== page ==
Wednesday, December 17, 2008

Dr. Mona Haidar, from Lebanon to Lesotho to the U.S. and back

Posted by Sophie Beauvais on Dec 15 2008 | HIV/AIDS, Interviews

Dr. Mona Haidar Trained in Internal Medicine at the American University of Beirut (AUB) back home in Lebanon, Mona Haidar, MD, was quickly drawn to social medicine and caring for patients in community-based programs. From joining Partners In Health (PIH) in Lesotho in 2006 to developing the first social medicine curriculum for the Lebanese American University (LAU), she shares her journey with us and explains why she did not hesitate to join GHDonline as a co-moderator of the “Adherence” community.

GHD Blog: How do you view your role as a doctor?

Mona Haidar: Back when I did my pre-medical and medical training, many of us students claimed that we knew why we chose medicine. Like in most universities focused on western medicine, my training was mainly cure-oriented. You get trained to treat the disease, not the patient. But I always felt that there was something lacking – that medicine and the role of a doctor could be more than that. I always liked this quote: “It matters more what kind of patient has a disease, not what kind of disease has a patient.”

The more I progress the more I’m convinced that medicine really is a tool to achieve social justice. This is how I see medicine: it’s an interaction with people, and as a doctor I try to approach the whole person and the roots of the problem. For example in Lesotho you cannot treat HIV/AIDS without addressing, and “treating” in a way, some of the social and economic barriers and difficulties that impact health such as poverty, unemployment and food insecurity.
Dr. Haidar with a patient in one of the Lesotho clinics.
Dr. Haidar with a patient in one of the Lesotho clinics.

GHD Blog: Tell us more about your experience with PIH in Lesotho?

Mona: While doing some research for my grand round, I encountered the PIH model. My first reaction was “Wow, this is great!” And it just happened that they were looking for a doctor in Lesotho so I applied.

When I arrived there in 2006, the program had just started. I was based in Bobete, the second clinic PIH-Lesotho rolled out. There was scarcely any electricity - the solar power was not as reliable as it is now. Not having light was a major challenge because many times we would have to operate emergencies at night, either trauma cases or to deliver babies with candles or gas lamps. But you do your best. And it’s not only the clinic; the whole community has the same conditions.

Roads or lack thereof are also a major challenge. Patients walk for hours on end to reach the clinic, being sick, and sometimes they even ask us, “What time do you close?” Of course, we do not close!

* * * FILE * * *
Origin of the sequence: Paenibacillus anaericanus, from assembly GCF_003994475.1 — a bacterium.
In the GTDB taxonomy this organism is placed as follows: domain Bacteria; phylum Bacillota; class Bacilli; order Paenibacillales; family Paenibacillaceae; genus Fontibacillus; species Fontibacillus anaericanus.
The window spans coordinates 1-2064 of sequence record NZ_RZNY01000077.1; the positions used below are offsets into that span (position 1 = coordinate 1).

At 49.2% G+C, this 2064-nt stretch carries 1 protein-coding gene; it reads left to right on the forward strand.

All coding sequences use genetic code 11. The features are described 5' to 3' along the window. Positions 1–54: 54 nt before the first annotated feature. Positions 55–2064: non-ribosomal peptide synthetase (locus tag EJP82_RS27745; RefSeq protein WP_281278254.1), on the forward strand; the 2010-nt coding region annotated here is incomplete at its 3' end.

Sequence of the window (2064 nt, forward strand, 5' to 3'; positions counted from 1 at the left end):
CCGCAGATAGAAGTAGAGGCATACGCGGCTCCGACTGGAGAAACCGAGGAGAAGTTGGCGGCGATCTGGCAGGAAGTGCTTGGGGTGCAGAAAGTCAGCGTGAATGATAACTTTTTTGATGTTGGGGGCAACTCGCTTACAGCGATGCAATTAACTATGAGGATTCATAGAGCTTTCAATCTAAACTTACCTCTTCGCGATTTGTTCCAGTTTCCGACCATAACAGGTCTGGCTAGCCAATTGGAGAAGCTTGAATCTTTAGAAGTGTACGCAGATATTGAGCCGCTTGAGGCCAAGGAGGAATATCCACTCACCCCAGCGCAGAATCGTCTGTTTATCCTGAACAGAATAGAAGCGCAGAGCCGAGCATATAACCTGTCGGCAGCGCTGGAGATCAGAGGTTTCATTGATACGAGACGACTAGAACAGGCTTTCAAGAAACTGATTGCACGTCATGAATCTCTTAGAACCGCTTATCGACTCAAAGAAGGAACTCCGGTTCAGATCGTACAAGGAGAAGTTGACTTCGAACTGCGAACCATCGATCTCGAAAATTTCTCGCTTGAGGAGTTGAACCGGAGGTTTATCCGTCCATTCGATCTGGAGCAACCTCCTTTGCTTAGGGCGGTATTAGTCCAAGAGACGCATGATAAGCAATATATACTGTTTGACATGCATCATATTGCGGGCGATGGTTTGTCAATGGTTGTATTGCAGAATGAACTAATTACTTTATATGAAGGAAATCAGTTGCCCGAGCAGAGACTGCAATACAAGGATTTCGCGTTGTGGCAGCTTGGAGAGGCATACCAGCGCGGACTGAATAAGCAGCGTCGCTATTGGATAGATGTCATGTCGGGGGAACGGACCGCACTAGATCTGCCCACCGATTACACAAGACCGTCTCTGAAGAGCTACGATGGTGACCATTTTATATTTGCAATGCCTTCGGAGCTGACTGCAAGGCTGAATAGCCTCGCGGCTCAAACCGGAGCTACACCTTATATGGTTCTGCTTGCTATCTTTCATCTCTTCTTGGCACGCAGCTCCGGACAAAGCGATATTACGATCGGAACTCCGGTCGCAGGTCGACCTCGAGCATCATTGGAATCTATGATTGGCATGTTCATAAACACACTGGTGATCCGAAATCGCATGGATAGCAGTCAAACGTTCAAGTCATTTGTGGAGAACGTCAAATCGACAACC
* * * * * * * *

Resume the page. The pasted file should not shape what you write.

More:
While there, I saw firsthand the quality of care that the staff brings and the determination they put into doing so even in very rural and resource-poor areas such as Lesotho. PIH combines field work with academic, research and advocacy. They bring the lessons learned in the field to classrooms and vice-versa.

GHD Blog: How did PIH adapt its model of care, with Community Health Workers, in Lesotho?

Mona: Village health workers, or CHWs, already existed in Lesotho; they are part of the community structure and are appointed by the chief of the village. Usually well-regarded and respected in the village, health workers know how to read and write. Also, most of them are women though recently we’ve noticed more men joining. When there’s a need to increase the number of health workers per village, for example, we consult the chief of the village. This is also a sign of respect to the community and its traditions.

In our clinics in Lesotho, being a health worker is a full- time, paid job. Health workers accompany at least five patients from their own villages and do a lot of home-based care. They check on them twice a day and make sure that medication is properly taken. They also go with their patients to appointments, including follow-ups and medication refills every two weeks at first and then monthly. Last, they report to us when one of their patients cannot come to the clinic, and they come along with us on home visits for their patients.

Before PIH started, there was scarcely any training for health workers. They would have random trainings now and then from the Ministry of Health or other organization. They were not paid either: it was more of a social status in the community. Once a month, PIH Lesotho organizes a training day during which, in addition to providing professional training, we hand out monthly salaries and transportation stipends. It’s also a day to thank health workers for their work so we organize a lunch all together. The last time I was there, more than 150 attended.

Village Health Worker Training in Nohana
Village Health Worker Training in Nohana

From health workers we always get a sense of how we’re doing. A health worker once said to me, “Since this project started we’re witnessing less death.” In Lesotho, unfortunately, funerals are daily activities because of the high prevalence of HIV among other things. So the fact that grossly they are witnessing less funerals and that it is bringing hope to the people is very rewarding.

Also, and that’s very important, they really care because it’s their community. It’s in their hands; it’s not only us providing care. It reminds me of an anecdote that clearly exemplifies this dedication. Once we had to admit a sick baby whose mother had died. The village health worker stayed overnight to watch over him. When we went to check on him and administer his medications including ART, she [the community health worker] had already prepared some of the medications and was carefully looking at the watch so as not to miss the exact time - 7 pm - to administer ART. There are many memorable moments like this one and I hope that as time goes by there will be many more.